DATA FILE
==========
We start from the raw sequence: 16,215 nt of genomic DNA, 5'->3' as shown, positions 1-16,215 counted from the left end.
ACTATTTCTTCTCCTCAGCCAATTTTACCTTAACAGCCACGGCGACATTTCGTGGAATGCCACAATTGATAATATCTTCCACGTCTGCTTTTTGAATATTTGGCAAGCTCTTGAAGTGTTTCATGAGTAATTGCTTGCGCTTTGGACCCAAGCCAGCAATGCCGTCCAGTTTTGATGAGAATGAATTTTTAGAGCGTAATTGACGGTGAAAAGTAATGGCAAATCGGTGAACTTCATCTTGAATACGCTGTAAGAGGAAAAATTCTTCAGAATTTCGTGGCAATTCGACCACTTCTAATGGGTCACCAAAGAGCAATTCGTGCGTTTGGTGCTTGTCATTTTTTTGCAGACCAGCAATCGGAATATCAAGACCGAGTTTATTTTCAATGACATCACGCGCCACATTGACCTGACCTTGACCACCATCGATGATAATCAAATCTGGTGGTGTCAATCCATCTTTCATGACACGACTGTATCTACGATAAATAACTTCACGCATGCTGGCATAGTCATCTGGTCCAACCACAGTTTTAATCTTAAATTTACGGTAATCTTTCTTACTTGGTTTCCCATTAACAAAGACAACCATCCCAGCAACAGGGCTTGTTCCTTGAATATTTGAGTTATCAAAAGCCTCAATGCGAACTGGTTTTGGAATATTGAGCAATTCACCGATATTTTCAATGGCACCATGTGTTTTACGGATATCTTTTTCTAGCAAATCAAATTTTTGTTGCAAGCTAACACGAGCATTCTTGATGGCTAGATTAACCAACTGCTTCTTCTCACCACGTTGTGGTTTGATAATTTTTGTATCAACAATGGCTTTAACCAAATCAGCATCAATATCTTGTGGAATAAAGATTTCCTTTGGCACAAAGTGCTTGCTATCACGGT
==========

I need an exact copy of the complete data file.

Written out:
We start from the raw sequence: 16,215 nt of genomic DNA, 5'->3' as shown, positions 1-16,215 counted from the left end.
ACTATTTCTTCTCCTCAGCCAATTTTACCTTAACAGCCACGGCGACATTTCGTGGAATGCCACAATTGATAATATCTTCCACGTCTGCTTTTTGAATATTTGGCAAGCTCTTGAAGTGTTTCATGAGTAATTGCTTGCGCTTTGGACCCAAGCCAGCAATGCCGTCCAGTTTTGATGAGAATGAATTTTTAGAGCGTAATTGACGGTGAAAAGTAATGGCAAATCGGTGAACTTCATCTTGAATACGCTGTAAGAGGAAAAATTCTTCAGAATTTCGTGGCAATTCGACCACTTCTAATGGGTCACCAAAGAGCAATTCGTGCGTTTGGTGCTTGTCATTTTTTTGCAGACCAGCAATCGGAATATCAAGACCGAGTTTATTTTCAATGACATCACGCGCCACATTGACCTGACCTTGACCACCATCGATGATAATCAAATCTGGTGGTGTCAATCCATCTTTCATGACACGACTGTATCTACGATAAATAACTTCACGCATGCTGGCATAGTCATCTGGTCCAACCACAGTTTTAATCTTAAATTTACGGTAATCTTTCTTACTTGGTTTCCCATTAACAAAGACAACCATCCCAGCAACAGGGCTTGTTCCTTGAATATTTGAGTTATCAAAAGCCTCAATGCGAACTGGTTTTGGAATATTGAGCAATTCACCGATATTTTCAATGGCACCATGTGTTTTACGGATATCTTTTTCTAGCAAATCAAATTTTTGTTGCAAGCTAACACGAGCATTCTTGATGGCTAGATTAACCAACTGCTTCTTCTCACCACGTTGTGGTTTGATAATTTTTGTATCAACAATGGCTTTAACCAAATCAGCATCAATATCTTGTGGAATAAAGATTTCCTTTGGCACAAAGTGCTTGCTATCACGGT